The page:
关键词: net primary productivity (NPP), Carnegie-Ames-Stanford Approach (CASA) model, climate change, human activities, Hengduan Mountains area

Abstract:

Net primary productivity (NPP), a metric used to define and identify changes in plant communities, is greatly affected by climate change, human activities and other factors. Here, we used the Carnegie-Ames-Stanford Approach (CASA) model to estimate the NPP of plant communities in Hengduan Mountains area of China, and to explore the relationship between NPP and altitude in this region. We examined the mechanisms underlying vegetation growth responses to climate change and quantitatively assessed the effects of ecological protection measures by partitioning the contributions of climate change and human activities to NPP changes. The results demonstrated that:1) the average total and annual NPP values over the years were 209.15 Tg C and 468.06 g C/(m2·yr), respectively. Their trend increasingly fluctuated, with spatial distribution strongly linked to altitude (i.e., lower and higher NPP in high altitude and low altitude areas, respectively) and 2400 m represented the marginal altitude for vegetation differentiation; 2) areas where climate was the main factor affecting NPP accounted for 18.2% of the total research area, whereas human activities were the primary factor influencing NPP in 81.8% of the total research area, which indicated that human activity was the main force driving changes in NPP. Areas where climatic factors (i.e., temperature and precipitation) were the main driving factors occupied 13.6% (temperature) and 6.0% (precipitation) of the total research area, respectively. Therefore, the effect of temperature on NPP changes was stronger than that of precipitation; and 3) the majority of NPP residuals from 2001 to 2014 were positive, with human activities playing an active role in determining regional vegetation growth, possibly due to the return of farmland back to forest and natural forest protection. However, this positive trend is decreasing. This clearly shows the periodical nature of ecological projects and a lack of long-term effectiveness.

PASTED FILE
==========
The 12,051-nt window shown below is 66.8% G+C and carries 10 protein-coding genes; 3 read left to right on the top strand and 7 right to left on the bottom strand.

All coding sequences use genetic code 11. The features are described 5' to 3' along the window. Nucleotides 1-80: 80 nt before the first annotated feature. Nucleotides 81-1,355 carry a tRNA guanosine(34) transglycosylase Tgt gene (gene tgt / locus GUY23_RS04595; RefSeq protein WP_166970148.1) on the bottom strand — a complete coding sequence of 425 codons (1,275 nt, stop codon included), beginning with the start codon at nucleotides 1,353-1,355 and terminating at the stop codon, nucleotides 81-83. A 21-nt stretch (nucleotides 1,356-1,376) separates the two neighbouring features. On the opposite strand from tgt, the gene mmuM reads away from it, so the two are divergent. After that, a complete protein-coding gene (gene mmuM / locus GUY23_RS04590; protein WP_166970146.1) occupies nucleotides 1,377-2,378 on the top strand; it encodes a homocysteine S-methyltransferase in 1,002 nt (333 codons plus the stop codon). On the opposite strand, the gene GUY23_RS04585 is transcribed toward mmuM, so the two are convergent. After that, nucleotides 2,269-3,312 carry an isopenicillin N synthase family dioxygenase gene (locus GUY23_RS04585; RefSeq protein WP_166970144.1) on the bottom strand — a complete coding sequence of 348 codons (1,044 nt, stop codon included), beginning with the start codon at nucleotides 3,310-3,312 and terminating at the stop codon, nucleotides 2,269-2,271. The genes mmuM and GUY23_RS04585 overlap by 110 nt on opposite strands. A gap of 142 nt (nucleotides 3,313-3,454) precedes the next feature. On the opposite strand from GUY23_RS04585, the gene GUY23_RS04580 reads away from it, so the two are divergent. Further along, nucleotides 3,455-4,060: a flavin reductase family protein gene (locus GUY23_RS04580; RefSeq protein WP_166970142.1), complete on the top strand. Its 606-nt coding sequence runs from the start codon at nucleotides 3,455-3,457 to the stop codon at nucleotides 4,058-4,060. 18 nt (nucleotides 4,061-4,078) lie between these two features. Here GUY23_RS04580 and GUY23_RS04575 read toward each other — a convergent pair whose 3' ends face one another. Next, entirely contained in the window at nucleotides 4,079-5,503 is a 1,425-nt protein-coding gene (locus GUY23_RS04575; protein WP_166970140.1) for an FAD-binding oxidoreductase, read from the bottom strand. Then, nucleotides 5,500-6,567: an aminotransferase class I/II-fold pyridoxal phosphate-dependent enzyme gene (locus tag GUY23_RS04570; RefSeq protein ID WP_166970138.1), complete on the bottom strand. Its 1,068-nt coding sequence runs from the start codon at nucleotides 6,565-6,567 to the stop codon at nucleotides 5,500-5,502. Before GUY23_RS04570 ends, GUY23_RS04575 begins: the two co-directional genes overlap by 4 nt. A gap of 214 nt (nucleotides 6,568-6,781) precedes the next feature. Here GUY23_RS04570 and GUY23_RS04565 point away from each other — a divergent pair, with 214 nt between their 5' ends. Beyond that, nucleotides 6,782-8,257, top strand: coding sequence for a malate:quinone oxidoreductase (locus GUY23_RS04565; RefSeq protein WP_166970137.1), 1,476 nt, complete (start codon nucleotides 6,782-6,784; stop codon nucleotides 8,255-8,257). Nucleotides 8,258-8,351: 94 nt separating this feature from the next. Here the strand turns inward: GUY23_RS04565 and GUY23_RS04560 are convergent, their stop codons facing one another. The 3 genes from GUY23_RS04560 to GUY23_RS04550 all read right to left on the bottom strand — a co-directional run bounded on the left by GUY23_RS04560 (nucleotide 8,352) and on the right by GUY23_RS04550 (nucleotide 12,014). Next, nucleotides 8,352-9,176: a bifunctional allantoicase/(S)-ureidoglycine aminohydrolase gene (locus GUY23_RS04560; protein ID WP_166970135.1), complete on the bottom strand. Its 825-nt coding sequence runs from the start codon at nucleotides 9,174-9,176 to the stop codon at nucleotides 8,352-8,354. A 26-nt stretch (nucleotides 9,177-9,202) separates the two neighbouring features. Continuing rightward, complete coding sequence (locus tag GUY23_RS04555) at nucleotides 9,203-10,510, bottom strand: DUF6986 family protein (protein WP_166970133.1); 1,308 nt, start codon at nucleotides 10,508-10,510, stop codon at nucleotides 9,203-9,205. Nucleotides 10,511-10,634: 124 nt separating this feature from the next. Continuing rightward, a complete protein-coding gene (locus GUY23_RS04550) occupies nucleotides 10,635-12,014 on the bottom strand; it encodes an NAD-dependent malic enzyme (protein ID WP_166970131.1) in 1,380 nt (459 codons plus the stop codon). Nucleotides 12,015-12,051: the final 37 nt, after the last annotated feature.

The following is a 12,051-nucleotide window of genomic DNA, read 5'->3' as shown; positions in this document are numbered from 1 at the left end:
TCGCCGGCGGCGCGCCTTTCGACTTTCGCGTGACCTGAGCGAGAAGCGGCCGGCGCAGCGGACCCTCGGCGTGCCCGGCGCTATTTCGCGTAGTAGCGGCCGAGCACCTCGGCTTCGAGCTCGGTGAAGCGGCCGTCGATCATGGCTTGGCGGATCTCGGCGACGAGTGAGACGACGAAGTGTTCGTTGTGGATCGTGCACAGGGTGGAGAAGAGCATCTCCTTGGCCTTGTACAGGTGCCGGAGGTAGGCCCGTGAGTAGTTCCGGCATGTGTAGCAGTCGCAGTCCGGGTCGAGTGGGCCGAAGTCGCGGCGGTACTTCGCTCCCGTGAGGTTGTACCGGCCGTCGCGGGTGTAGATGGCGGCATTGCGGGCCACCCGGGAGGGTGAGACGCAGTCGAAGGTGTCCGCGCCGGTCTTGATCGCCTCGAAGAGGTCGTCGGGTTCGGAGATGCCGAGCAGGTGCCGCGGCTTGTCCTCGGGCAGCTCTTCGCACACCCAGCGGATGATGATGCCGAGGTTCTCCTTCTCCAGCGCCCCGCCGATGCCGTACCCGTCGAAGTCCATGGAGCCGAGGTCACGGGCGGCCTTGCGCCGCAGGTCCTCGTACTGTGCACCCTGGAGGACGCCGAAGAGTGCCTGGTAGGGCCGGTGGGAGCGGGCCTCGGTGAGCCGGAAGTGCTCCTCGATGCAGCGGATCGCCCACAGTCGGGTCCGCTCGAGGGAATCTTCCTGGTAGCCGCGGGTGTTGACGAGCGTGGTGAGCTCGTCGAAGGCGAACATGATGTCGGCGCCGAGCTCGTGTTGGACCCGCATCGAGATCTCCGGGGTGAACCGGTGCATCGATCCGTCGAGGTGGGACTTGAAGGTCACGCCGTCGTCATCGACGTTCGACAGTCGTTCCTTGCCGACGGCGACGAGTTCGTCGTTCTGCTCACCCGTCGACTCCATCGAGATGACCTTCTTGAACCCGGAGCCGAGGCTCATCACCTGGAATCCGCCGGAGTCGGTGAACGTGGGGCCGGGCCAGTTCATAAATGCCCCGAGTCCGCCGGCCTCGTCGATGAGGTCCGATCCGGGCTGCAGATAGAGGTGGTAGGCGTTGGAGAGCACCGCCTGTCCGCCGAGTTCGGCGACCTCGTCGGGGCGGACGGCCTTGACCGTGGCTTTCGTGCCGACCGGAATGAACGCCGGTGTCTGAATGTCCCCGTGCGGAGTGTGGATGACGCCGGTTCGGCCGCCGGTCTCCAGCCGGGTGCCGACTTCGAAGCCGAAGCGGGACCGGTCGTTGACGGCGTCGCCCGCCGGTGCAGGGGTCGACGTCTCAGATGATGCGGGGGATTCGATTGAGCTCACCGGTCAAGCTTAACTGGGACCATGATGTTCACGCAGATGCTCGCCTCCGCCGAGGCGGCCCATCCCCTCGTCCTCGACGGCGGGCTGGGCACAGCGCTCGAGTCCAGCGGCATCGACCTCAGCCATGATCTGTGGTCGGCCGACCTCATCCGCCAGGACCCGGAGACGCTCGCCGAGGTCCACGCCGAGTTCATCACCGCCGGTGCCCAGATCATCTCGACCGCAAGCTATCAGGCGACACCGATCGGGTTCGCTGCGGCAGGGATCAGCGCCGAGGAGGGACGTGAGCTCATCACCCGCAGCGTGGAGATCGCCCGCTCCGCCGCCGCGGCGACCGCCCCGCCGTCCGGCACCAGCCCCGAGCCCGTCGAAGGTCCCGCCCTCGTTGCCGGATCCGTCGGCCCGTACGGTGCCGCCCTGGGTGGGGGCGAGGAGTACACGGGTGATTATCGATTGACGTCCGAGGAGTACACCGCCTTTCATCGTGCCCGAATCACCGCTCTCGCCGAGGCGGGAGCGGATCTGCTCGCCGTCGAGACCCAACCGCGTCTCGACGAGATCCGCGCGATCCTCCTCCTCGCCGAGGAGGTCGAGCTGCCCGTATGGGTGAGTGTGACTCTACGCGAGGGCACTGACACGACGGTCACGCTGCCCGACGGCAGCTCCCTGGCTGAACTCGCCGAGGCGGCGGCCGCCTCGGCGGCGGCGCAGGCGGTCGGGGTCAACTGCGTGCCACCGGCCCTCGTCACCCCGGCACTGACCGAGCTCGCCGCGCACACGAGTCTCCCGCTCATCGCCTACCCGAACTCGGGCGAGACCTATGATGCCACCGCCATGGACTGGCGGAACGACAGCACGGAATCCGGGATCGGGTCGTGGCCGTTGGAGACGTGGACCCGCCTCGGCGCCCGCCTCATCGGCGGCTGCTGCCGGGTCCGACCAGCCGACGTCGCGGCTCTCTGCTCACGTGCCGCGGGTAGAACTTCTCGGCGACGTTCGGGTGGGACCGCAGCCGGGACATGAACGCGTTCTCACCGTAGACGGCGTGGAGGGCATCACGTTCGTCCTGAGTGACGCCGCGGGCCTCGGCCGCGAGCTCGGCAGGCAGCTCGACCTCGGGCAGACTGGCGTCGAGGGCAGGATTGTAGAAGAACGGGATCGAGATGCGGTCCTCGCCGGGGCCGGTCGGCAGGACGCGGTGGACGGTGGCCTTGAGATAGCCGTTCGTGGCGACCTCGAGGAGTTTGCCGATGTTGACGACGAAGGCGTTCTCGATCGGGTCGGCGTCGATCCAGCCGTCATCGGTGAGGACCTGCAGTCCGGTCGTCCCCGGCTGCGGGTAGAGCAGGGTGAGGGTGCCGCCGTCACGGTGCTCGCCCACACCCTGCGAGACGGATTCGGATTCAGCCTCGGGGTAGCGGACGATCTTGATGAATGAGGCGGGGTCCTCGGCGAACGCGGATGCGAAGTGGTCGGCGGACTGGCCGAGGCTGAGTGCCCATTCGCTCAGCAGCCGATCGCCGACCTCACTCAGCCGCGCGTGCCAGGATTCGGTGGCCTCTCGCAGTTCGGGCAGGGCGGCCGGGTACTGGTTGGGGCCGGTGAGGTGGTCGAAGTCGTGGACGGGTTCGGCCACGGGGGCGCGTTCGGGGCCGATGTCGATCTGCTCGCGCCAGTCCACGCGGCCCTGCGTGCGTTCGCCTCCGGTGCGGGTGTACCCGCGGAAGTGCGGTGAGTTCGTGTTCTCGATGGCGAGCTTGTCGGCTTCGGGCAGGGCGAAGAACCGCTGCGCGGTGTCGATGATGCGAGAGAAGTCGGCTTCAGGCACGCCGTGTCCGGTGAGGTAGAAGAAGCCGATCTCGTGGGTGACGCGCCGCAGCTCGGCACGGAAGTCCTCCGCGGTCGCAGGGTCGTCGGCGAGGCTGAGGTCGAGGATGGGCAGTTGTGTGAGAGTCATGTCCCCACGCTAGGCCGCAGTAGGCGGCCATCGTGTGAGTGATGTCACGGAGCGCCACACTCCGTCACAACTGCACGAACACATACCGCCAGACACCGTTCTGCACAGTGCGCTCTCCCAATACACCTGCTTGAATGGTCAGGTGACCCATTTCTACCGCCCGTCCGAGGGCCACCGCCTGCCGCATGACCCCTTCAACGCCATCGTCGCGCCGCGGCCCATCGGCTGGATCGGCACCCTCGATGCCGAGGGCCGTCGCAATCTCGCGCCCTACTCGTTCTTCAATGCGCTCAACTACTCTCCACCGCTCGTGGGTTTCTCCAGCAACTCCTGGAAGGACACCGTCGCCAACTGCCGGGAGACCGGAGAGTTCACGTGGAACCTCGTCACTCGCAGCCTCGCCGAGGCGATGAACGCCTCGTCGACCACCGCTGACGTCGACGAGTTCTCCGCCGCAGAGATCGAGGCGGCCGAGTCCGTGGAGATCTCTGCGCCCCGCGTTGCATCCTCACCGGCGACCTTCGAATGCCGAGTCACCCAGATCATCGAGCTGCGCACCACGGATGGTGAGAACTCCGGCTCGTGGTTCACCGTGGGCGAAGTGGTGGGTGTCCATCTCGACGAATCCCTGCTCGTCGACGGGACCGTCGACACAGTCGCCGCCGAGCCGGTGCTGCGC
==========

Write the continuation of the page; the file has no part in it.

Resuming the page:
Key words: net primary productivity (NPP), Carnegie-Ames-Stanford Approach (CASA) model, climate change, human activities, Hengduan Mountains area